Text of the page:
(Closed) Invite design help

posted 5 years ago in Paper
Post # 4
Member
242 posts
Helper bee
  • Wedding: July 2013

There are some great tutorials online! Heres a few to get you started:

http://www.weddingwindow.com/blog/everybody-loves-a-pocket-fold/

http://www.weddingbee.com/2010/06/08/diy-tutorial-tri-fold-pocketfold-invitations/

http://diy.weddingbee.com/topic/diy-pocketfold-invitation-suite

Is there a particular look that you are going for? Do you have pictures that you could post of invites that you like? It would be easier to help once we know what you want.

Post # 6
Member
242 posts
Helper bee
  • Wedding: July 2013

What are your colours?  Is there a certain pocket fold layout that you like? Do you want photos incorporated into it? Or just text/design?

Heres a few pics of some fall themed invites. 

 

 

Post # 7
Member
8455 posts
Bumble Beekeeper
  • Wedding: April 2013

@mkelove:  I’d start looking at invites that you like for inspiration first.  Then you can incorporate your colors from there.  You may also want to order samples so that you can get a feel for the size, shape, and color paper/cardstock you want to use.  I used photoshop and InDesign to make mine, so if you’re using those feel free to PM me.  I’ve also heard other bees use illustrator or microsoft publisher or power point.

Post # 8
Member
822 posts
Busy bee
  • Wedding: May 2012

it is a huge project.  at least i didn’t try making my own pocketfolds.  i ordered mine from cards and pockets.  with the cost of paper, it’s worth paying for them premade.

the most difficult parts:

– figuring out the insert sizes.  i wanted four step inserts.  since i’m so visual, i literally had to cut them out and measure them.

– paper: i selected beautiful feltweave cardstock and wanted to print them myself.  it would not print on my printer or any standard digital copier printer.  i had to find different paper.

– cutting: i after the invites and inserts were printed, i realized cutting them would be a huge task (even with the professional paper cutter i purchased).   i took them to office max and had them cut using a guillotine cutter.  It was cheap.

– printing: fortunately i bought a really nice color laser but printing was still a challenge (mainly paper issues).

– design and typography: i think it’s fine to use microsoft word or publisher if you are keeping fonts and graphics simple.  i ended up having to buy and learn how to use illustrator and indesign for my invites. i used one of the free weddingchicks dahlia graphic and edited it in illustrator (changed colors and reformat it from square to rectangular invite).  i fell in love with professional fonts so in order for me to fully access the glyphs, i had to use indesign/illustrator.  most of the the time i did the graphic editing in illustrator and did the final layout in indesign.  for simple designs, i did everything in illustrator.  these programs are not cheap.  i also had to buy a new imac because using a macbook was too difficult.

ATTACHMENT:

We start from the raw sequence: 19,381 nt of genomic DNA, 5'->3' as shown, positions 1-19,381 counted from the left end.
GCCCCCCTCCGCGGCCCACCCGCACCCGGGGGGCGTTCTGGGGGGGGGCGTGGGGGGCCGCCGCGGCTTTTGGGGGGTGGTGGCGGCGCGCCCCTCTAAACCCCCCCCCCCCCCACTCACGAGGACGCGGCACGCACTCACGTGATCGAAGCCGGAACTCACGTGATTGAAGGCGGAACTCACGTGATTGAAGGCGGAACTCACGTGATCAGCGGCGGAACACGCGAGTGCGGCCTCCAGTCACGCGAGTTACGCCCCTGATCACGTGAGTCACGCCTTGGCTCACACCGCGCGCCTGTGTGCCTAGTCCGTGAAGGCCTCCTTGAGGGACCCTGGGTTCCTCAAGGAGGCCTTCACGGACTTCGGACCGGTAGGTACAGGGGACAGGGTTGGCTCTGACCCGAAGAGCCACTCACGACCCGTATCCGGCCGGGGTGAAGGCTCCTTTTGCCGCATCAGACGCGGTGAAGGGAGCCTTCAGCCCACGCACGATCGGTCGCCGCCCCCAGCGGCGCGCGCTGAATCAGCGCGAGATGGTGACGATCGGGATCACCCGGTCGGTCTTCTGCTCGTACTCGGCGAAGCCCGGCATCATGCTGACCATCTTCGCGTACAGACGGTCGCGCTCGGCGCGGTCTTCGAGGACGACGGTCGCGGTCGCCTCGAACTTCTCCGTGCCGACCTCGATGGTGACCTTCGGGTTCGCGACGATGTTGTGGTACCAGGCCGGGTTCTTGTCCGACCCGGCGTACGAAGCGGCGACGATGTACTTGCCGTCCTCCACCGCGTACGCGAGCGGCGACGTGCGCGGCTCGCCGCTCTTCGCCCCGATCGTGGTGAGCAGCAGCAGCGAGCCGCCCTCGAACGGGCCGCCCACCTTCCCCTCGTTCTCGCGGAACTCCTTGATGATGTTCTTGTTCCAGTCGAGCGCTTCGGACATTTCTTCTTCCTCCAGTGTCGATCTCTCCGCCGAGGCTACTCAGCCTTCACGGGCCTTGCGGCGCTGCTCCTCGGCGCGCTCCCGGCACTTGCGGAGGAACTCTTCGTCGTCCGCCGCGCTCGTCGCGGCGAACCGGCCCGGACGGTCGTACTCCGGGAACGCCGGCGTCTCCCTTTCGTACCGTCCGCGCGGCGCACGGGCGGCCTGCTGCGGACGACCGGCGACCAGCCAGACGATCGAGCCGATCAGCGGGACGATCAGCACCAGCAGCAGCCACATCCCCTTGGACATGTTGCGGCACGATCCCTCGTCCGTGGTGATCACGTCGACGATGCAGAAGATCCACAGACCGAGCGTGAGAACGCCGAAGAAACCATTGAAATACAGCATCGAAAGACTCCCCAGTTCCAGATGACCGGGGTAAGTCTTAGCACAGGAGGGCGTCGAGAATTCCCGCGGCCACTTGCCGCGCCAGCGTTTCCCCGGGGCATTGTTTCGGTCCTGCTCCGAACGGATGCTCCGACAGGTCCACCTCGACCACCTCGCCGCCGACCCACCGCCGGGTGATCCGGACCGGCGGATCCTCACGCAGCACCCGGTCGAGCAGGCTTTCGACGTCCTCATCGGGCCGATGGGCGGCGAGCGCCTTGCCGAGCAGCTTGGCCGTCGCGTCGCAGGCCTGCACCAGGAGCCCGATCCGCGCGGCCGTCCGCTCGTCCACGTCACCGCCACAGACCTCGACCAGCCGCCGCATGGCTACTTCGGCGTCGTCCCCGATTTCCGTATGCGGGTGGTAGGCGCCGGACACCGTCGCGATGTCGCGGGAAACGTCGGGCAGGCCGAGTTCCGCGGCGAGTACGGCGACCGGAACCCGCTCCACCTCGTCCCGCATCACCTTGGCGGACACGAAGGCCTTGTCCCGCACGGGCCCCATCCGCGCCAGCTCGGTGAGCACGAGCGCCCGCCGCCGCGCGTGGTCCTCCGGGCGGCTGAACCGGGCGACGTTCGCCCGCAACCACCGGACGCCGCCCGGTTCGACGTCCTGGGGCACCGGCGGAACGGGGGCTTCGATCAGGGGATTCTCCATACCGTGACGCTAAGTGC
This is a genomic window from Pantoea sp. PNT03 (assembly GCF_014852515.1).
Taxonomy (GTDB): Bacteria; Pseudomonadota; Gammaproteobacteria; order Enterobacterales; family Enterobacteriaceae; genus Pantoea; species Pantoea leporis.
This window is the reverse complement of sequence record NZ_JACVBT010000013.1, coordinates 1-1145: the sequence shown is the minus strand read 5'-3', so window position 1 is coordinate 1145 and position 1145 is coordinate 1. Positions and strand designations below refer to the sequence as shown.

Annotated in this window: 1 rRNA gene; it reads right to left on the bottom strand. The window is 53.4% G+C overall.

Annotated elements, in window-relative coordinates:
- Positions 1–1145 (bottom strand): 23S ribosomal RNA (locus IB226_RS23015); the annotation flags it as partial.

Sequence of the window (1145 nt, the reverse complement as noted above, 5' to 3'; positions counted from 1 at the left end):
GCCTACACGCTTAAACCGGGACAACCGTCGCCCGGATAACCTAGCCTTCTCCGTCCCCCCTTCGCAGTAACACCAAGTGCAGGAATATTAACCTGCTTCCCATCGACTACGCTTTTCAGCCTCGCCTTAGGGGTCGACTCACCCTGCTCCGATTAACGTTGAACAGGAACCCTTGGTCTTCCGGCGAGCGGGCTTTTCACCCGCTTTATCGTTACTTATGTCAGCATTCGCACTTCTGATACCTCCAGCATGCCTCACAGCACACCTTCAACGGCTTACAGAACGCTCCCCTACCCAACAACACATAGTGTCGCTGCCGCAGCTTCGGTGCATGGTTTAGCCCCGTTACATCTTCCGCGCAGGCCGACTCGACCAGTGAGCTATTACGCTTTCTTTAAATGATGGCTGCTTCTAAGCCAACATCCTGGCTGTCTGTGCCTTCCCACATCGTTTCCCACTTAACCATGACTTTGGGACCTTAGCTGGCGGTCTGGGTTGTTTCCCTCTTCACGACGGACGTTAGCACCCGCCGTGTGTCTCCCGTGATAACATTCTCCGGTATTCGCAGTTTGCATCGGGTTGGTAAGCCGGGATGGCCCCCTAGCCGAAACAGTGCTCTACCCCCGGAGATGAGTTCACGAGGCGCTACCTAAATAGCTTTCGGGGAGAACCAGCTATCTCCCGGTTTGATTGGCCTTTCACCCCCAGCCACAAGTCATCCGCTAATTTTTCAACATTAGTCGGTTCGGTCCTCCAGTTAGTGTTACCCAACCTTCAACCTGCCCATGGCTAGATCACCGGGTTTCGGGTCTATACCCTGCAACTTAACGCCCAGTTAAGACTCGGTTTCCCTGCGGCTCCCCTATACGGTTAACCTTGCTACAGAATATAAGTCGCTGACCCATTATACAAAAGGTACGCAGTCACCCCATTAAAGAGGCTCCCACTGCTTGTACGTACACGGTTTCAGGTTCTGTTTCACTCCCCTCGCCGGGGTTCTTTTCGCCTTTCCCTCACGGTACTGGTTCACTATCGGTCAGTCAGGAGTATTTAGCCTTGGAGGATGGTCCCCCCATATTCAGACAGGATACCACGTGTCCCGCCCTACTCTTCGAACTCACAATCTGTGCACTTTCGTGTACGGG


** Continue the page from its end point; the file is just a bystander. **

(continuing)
– making it look good: i’m not a graphic artist so layout was challenging for me.  most of the time homemade invites look homemade so i was trying to avoid this.

– investing in equipment: i bought a new color laser, new imac, software, professional paper cutter, paper scorer, various cutting tools, and other pretty expensive items.

i did learn quite a bit from my invites.  i then was able to design and create several other items.  i really enjoy crafting so it was good for me but if you’re impatient, it’s not worth it.  either pay someone to do it or use one of those inexpensive box invitation kits.

 

Post # 10
Member
4099 posts
Honey bee
  • Wedding: May 2013

Fair warning: Square pocketfolds are about $2 to mail!! I am doing squares, I’m stalled at the moment, but, it’s fun! I have 2 more tabs to finish then off to the presses (I am having the local vo-tech print and cut them)

Post # 12
Member
8455 posts
Bumble Beekeeper
  • Wedding: April 2013

@mkelove:  If you make it standard letter size, it won’t be so much to mail.  My invites were 2oz each, and cost me $0.65 to mail within the US (Canada was more).  You can make your invites lighter by using thinner paper or cardstock, but they won’t feel/look as nice.  As for the artwork, you can find tons of free clipart on devianart.  I know a lot of etsy sellers also have graphic art for sale.  I’m sure a lot of bees here have templates/art that they’d be willing to share with you too.

Post # 14
Member
16 posts
Newbee

I think my friend used a template similar to this one for her invites because it’s the standard letter size: http://www.lcipaper.com/kb/make-your-own-pocketfold-part-1.html

but she had a pretty small wedding so it wasn’t a super big project for her to do in her free time. Otherwise it might have been worth to buy them premade

 

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